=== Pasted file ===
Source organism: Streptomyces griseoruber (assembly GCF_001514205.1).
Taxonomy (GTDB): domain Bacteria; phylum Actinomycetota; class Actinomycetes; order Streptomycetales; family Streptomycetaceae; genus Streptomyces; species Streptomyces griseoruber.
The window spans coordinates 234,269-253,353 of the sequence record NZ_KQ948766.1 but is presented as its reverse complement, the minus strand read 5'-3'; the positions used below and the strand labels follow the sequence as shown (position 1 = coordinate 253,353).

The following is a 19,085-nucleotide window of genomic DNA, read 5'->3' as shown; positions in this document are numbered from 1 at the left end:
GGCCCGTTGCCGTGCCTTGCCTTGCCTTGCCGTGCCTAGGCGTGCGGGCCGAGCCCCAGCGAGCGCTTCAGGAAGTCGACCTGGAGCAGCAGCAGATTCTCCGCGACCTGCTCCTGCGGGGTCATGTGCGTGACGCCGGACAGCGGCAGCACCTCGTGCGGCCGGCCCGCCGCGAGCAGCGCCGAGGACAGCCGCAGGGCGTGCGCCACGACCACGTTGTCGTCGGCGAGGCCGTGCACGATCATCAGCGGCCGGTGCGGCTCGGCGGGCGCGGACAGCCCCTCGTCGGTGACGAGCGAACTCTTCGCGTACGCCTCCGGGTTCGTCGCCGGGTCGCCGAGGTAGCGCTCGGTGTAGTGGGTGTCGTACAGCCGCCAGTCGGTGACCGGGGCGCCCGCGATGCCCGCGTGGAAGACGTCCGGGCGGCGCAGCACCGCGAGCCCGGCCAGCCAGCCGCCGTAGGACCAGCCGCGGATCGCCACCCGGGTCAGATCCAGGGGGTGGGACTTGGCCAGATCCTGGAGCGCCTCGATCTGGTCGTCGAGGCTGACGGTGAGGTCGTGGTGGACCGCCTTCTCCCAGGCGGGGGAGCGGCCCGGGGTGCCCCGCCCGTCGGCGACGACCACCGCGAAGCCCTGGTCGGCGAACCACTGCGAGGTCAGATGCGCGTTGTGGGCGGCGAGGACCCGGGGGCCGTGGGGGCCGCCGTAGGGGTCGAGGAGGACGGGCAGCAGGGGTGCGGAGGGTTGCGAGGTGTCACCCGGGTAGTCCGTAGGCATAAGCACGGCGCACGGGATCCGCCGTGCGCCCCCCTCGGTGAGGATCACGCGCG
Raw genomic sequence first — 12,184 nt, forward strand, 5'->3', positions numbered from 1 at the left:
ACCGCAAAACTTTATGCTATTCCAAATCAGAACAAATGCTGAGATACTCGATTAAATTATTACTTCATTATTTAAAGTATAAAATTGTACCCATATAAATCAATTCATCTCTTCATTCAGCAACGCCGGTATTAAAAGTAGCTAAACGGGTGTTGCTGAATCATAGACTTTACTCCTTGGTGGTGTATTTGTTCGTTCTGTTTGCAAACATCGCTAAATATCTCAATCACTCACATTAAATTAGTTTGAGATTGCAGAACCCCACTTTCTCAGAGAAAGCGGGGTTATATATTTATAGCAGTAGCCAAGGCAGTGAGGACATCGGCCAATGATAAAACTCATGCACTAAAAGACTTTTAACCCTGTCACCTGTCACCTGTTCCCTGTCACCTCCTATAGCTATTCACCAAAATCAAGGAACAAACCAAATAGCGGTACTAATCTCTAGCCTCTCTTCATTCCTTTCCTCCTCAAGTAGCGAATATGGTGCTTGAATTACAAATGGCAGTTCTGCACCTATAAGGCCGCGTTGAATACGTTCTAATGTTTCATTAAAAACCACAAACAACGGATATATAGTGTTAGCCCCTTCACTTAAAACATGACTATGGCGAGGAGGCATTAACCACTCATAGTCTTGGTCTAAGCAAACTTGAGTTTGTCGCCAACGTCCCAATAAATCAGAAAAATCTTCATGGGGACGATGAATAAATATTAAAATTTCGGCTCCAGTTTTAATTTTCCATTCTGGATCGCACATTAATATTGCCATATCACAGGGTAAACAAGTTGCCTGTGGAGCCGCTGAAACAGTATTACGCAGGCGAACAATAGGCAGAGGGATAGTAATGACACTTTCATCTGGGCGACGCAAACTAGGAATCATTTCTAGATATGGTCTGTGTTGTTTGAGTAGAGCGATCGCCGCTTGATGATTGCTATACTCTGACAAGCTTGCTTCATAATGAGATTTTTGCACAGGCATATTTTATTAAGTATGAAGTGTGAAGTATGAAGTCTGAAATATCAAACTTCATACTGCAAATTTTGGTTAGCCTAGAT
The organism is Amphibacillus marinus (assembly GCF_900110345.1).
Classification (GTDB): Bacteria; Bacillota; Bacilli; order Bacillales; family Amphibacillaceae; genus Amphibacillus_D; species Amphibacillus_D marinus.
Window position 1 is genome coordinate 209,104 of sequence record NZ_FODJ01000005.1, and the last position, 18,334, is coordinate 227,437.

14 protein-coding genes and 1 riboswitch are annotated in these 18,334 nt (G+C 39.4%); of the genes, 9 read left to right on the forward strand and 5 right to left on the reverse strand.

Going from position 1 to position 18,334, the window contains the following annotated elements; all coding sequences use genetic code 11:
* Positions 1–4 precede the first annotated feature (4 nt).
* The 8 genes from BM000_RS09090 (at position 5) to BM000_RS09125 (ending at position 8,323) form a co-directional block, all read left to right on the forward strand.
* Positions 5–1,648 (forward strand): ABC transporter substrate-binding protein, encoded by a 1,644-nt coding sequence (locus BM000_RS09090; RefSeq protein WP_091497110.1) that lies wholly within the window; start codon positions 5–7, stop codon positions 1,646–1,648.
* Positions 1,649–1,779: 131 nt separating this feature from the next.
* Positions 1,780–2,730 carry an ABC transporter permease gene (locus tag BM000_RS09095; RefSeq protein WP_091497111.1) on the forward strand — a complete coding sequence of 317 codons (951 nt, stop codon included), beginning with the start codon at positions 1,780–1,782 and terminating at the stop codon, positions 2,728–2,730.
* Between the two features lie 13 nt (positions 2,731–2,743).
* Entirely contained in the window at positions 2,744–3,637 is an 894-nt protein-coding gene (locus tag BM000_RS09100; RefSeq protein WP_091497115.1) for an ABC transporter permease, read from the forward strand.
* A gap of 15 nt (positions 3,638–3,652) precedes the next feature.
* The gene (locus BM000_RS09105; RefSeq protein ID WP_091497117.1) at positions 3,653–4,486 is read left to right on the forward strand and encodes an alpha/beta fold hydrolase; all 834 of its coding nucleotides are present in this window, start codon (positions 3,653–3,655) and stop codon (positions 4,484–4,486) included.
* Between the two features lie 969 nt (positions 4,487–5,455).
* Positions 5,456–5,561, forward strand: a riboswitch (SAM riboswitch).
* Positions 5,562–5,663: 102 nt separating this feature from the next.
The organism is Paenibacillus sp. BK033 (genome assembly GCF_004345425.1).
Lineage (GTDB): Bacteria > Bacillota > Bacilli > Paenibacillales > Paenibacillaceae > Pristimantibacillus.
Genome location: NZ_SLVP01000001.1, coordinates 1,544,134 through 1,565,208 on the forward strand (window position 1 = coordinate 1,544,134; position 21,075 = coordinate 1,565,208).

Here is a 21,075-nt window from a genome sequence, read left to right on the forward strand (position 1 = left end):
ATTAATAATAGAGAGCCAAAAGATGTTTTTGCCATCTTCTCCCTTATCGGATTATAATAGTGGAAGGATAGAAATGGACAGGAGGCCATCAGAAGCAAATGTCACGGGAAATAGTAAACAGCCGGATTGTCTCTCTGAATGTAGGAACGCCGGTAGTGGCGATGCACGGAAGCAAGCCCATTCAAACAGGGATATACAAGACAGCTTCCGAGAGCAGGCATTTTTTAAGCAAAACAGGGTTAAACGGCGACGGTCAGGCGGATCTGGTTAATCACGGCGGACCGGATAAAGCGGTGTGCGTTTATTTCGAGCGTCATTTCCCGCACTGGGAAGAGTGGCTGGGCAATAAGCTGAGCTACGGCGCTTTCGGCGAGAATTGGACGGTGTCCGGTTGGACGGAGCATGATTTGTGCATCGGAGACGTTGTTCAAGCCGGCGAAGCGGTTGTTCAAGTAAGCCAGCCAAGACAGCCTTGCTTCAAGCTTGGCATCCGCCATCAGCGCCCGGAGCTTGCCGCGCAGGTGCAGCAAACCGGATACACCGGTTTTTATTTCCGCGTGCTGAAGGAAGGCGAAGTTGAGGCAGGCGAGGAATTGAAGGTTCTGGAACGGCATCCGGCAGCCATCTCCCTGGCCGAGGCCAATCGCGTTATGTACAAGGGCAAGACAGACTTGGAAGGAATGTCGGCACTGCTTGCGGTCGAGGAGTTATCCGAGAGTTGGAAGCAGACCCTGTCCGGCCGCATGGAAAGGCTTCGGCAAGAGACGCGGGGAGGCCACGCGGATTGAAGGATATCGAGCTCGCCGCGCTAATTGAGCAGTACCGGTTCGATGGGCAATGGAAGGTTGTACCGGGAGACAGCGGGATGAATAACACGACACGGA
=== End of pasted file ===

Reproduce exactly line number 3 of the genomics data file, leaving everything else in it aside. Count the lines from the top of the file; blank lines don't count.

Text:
The window spans coordinates 234,269-253,353 of the sequence record NZ_KQ948766.1 but is presented as its reverse complement, the minus strand read 5'-3'; the positions used below and the strand labels follow the sequence as shown (position 1 = coordinate 253,353).